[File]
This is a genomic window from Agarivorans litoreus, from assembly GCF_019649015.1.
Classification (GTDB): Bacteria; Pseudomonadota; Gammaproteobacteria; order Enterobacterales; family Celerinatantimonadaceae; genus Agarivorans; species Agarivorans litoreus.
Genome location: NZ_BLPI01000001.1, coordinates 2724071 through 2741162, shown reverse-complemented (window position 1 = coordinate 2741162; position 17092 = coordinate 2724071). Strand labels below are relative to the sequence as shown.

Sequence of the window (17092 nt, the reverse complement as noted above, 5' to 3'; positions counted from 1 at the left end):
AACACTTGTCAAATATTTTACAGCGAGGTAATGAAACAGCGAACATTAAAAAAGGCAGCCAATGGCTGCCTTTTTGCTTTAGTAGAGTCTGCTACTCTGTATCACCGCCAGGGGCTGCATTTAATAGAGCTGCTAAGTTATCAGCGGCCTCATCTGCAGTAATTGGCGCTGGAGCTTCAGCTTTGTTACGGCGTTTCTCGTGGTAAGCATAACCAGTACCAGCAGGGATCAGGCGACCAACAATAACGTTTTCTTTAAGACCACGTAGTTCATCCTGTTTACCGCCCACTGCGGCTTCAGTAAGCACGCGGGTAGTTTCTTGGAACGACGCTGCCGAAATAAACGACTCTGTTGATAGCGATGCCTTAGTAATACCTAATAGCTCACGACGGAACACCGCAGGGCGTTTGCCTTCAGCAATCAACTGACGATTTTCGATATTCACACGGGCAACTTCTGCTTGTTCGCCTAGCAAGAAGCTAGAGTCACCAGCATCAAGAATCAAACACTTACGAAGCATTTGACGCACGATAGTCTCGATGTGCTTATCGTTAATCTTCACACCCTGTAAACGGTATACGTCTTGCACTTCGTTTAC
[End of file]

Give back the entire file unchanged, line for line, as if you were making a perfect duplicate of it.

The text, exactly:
This is a genomic window from Agarivorans litoreus, from assembly GCF_019649015.1.
Classification (GTDB): Bacteria; Pseudomonadota; Gammaproteobacteria; order Enterobacterales; family Celerinatantimonadaceae; genus Agarivorans; species Agarivorans litoreus.
Genome location: NZ_BLPI01000001.1, coordinates 2724071 through 2741162, shown reverse-complemented (window position 1 = coordinate 2741162; position 17092 = coordinate 2724071). Strand labels below are relative to the sequence as shown.

Sequence of the window (17092 nt, the reverse complement as noted above, 5' to 3'; positions counted from 1 at the left end):
AACACTTGTCAAATATTTTACAGCGAGGTAATGAAACAGCGAACATTAAAAAAGGCAGCCAATGGCTGCCTTTTTGCTTTAGTAGAGTCTGCTACTCTGTATCACCGCCAGGGGCTGCATTTAATAGAGCTGCTAAGTTATCAGCGGCCTCATCTGCAGTAATTGGCGCTGGAGCTTCAGCTTTGTTACGGCGTTTCTCGTGGTAAGCATAACCAGTACCAGCAGGGATCAGGCGACCAACAATAACGTTTTCTTTAAGACCACGTAGTTCATCCTGTTTACCGCCCACTGCGGCTTCAGTAAGCACGCGGGTAGTTTCTTGGAACGACGCTGCCGAAATAAACGACTCTGTTGATAGCGATGCCTTAGTAATACCTAATAGCTCACGACGGAACACCGCAGGGCGTTTGCCTTCAGCAATCAACTGACGATTTTCGATATTCACACGGGCAACTTCTGCTTGTTCGCCTAGCAAGAAGCTAGAGTCACCAGCATCAAGAATCAAACACTTACGAAGCATTTGACGCACGATAGTCTCGATGTGCTTATCGTTAATCTTCACACCCTGTAAACGGTATACGTCTTGCACTTCGTTTAC